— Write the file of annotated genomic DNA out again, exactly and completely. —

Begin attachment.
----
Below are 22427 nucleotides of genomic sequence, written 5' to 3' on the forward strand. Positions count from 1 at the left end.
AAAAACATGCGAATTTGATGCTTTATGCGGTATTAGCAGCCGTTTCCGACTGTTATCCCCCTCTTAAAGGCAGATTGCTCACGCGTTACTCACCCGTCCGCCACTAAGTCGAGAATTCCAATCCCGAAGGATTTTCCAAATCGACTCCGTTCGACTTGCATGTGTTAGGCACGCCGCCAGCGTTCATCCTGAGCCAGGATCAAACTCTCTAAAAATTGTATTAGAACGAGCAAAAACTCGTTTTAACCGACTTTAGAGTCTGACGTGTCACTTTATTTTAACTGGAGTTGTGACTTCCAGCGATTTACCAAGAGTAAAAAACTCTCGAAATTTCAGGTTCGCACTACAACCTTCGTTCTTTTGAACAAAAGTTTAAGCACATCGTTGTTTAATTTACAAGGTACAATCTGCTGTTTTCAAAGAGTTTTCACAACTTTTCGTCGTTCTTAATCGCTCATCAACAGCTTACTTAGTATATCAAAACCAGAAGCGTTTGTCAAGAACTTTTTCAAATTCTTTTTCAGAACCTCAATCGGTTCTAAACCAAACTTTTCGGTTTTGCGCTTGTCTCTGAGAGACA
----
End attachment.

Below are 22427 nucleotides of genomic sequence, written 5' to 3' on the forward strand. Positions count from 1 at the left end.
AAAAACATGCGAATTTGATGCTTTATGCGGTATTAGCAGCCGTTTCCGACTGTTATCCCCCTCTTAAAGGCAGATTGCTCACGCGTTACTCACCCGTCCGCCACTAAGTCGAGAATTCCAATCCCGAAGGATTTTCCAAATCGACTCCGTTCGACTTGCATGTGTTAGGCACGCCGCCAGCGTTCATCCTGAGCCAGGATCAAACTCTCTAAAAATTGTATTAGAACGAGCAAAAACTCGTTTTAACCGACTTTAGAGTCTGACGTGTCACTTTATTTTAACTGGAGTTGTGACTTCCAGCGATTTACCAAGAGTAAAAAACTCTCGAAATTTCAGGTTCGCACTACAACCTTCGTTCTTTTGAACAAAAGTTTAAGCACATCGTTGTTTAATTTACAAGGTACAATCTGCTGTTTTCAAAGAGTTTTCACAACTTTTCGTCGTTCTTAATCGCTCATCAACAGCTTACTTAGTATATCAAAACCAGAAGCGTTTGTCAAGAACTTTTTCAAATTCTTTTTCAGAACCTCAATCGGTTCTAAACCAAACTTTTCGGTTTTGCGCTTGTCTCTGAGAGACA